TV One's series "Unsung" continues its stellar season tonight at 10 with a look at the career of seminal rapper Big Daddy Kane.
You might remember the man some called Dark Gable and Count Macula for his late '80s hits like "Ain't No Half Steppin," "Smooth Operator" and "I Get the Job Done," and for his awesome flat-top haircut, but the episodes proves there's a lot more to Kane, in terms of his musical legacy and influence. And he's got new music coming; Kane's hooked up with Los Angeles-based funk band Connie Price & the Keystones to form what he calls 'hip-hop soul unit.'
"We're mixing the last two songs," he says. "I'd say expect a single by fall."
Just as importantly, the Brooklyn native now calls Raleigh home. "I always dug Raleigh," he says. "I used to come down in '89 and hang out at the Residence Inn, near the Denny's on Wake Forest [Road]."
That's right, you could run into Kane at the Food Lion!
Happiness recently caught up with the still sexy-voiced and low-key Blackanova and talked to him about his "Unsung" experience.
Happiness: Had you seen UnSung? Did you think you were a candidate for the show?
Kane: No. It's the type of thing where I love the show and hate the name. I love it, it digs deep into the artists' live. It's a wonderful show, I just hate the name.
Happiness: So you don't feel like you've been neglected?
Kane: No, people still show me love. I'm on the road, performing. I'm not complaining. I'm cool.
Happiness: When people do this kind of show that looks back at their lives, some say it's cathartic or a learning experience. What was it like for you?
Kane: Uncomfortable. I'm a private person. My show probably won't be as good as Shalamar or Debarge. I don't tell as much.
Happiness: You come across as very confident right at the onset of your career. You seem to know exactly what you wanted to do. You didn't have a problem helping others, like a young Jay-Z. Why do you think that was?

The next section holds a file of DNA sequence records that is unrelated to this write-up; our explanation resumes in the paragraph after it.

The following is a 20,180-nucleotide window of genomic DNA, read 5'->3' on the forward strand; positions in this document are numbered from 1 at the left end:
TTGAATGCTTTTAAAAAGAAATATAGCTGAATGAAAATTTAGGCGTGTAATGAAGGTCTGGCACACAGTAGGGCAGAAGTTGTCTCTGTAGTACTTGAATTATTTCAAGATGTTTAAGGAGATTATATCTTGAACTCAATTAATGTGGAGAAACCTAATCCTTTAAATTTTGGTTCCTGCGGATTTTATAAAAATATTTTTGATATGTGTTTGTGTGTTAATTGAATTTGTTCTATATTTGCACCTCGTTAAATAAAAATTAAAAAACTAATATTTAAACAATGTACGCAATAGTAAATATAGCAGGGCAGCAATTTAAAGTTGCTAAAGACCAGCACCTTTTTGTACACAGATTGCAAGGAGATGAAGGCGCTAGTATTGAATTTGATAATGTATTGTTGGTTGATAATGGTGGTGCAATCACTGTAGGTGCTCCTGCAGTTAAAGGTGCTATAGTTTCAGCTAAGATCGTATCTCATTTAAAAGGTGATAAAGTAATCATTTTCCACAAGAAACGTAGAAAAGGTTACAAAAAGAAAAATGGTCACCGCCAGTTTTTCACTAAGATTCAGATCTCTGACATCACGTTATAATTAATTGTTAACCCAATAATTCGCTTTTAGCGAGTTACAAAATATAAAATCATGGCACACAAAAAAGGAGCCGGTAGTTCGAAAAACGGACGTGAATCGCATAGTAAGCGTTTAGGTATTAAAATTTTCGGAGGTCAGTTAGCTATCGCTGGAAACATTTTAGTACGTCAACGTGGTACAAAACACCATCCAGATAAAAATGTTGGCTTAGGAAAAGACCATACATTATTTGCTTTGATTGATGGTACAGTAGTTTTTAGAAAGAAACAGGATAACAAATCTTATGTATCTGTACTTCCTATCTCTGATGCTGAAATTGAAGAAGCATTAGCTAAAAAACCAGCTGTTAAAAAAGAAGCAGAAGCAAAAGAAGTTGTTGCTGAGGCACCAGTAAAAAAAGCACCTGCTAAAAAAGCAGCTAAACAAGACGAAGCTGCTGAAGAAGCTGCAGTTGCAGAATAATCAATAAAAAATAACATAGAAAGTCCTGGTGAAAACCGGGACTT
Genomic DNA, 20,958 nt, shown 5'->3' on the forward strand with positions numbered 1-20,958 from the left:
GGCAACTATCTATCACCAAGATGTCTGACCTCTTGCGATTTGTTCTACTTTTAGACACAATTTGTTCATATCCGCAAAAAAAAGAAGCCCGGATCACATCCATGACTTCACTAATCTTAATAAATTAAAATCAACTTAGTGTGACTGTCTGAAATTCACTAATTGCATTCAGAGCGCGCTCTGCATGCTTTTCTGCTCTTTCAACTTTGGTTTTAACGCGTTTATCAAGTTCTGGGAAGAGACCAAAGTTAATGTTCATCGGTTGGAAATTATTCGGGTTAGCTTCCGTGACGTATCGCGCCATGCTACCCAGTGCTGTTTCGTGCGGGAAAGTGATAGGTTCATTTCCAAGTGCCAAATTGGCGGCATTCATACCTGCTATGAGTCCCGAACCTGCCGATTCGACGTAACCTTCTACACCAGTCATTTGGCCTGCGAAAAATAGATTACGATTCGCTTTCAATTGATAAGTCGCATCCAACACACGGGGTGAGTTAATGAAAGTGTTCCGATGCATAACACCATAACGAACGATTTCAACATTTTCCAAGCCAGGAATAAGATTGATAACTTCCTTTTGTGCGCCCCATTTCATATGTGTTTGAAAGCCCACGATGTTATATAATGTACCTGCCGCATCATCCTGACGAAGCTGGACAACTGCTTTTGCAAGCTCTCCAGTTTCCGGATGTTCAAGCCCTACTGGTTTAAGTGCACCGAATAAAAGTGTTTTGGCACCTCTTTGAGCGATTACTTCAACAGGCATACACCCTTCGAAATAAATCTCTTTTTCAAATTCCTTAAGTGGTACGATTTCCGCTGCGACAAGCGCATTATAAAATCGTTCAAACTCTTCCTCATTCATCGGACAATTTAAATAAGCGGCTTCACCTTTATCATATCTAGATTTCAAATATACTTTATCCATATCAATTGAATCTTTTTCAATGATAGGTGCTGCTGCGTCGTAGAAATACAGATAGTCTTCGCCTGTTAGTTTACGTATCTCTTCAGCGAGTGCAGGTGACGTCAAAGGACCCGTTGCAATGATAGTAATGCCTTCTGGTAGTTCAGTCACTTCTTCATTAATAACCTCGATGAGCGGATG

Kane: I've always believed that if you want something to happen, you have to make it happen. That's the American way. People come to this country and take what they want. We're filled with this message to stay in school and you can do this or that. There's a lot of skillful, educated people who don't have a job. But maybe it's because they didn't have that backbone to make it come real.
Happiness: Your brother describes you as Barry White, James Brown and Marvin Gaye smashed into one guy who raps. What do you think of that description?
Kane: That could be true. As far as stage performance, I looked up to Marvin Gaye and Barry White. When I was a little kid I would put on my pop's suits and do the Marvin Gaye dance in the mirror. I always wanted to be Marvin Gaye. That's the swagger I brought to the stage. But I wanted to be more exciting. Marvin Gaye was smooth. So when I got [dancers] Scoob and Scrap, we were like James Brown and the Flames. As for Barry White, when we worked together we saw similarities in our personalities; that may be the Virgo in us. I'm September 10 and he's September 12.
Happiness: You talked about not revealing much, but I have to ask: Someone says you were with 6 to 8 women a night. True or an exaggeration?
Kane: It's been a long time. I can't remember. I'm 42, so it's harder to remember things. [NOTE: Kane's slightly uncomfortable and knowing chuckle suggests he might remember more than he lets on.]
Happiness: You've got some new music in the works. How did you hook up with Connie Price and the Keystones?
Kane: Through Scion Motors. They brought me on the road and wanted a live band. When I saw how we connected and that chemistry, I thought 'This is something bigger. We've got to take this to the next level.'